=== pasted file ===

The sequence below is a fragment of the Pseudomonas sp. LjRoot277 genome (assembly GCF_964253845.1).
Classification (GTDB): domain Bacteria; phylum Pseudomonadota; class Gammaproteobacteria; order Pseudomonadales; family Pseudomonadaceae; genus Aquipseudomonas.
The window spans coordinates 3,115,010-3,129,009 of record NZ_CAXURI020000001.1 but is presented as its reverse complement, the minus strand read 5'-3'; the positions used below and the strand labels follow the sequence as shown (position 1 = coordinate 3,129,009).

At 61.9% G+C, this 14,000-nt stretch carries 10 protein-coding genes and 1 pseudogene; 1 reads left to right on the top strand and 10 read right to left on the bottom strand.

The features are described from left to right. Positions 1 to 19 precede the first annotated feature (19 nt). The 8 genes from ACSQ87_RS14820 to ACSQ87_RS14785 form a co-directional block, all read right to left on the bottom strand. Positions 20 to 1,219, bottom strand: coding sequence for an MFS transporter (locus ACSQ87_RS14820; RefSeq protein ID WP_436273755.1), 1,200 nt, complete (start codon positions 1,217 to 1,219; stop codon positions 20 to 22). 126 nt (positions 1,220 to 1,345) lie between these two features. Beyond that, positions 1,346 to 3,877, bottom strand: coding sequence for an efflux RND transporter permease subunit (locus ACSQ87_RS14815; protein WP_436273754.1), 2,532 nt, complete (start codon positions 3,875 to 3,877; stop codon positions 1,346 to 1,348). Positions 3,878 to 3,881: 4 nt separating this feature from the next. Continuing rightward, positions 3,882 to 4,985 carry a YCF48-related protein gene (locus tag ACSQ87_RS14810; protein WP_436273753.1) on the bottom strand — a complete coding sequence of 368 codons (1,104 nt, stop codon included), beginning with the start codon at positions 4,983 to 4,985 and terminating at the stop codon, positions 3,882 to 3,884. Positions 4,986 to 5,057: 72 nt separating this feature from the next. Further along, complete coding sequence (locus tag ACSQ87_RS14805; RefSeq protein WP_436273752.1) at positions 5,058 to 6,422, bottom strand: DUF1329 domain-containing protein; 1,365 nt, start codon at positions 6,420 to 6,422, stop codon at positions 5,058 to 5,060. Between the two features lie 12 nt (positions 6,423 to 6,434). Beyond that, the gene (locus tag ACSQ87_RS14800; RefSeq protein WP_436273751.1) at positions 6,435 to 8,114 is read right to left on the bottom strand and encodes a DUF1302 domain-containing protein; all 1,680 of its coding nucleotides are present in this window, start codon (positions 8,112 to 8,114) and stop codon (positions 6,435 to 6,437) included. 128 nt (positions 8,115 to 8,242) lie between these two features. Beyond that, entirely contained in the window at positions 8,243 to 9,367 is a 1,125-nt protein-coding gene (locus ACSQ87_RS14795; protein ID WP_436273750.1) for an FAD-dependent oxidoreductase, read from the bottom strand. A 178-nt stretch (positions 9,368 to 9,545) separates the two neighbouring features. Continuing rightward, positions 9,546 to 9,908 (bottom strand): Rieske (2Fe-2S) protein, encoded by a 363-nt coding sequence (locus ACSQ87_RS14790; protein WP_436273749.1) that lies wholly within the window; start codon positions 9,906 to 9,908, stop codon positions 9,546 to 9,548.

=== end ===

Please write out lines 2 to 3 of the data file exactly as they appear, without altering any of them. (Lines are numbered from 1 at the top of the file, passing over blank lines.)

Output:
Classification (GTDB): domain Bacteria; phylum Pseudomonadota; class Gammaproteobacteria; order Pseudomonadales; family Pseudomonadaceae; genus Aquipseudomonas.
The window spans coordinates 3,115,010-3,129,009 of record NZ_CAXURI020000001.1 but is presented as its reverse complement, the minus strand read 5'-3'; the positions used below and the strand labels follow the sequence as shown (position 1 = coordinate 3,129,009).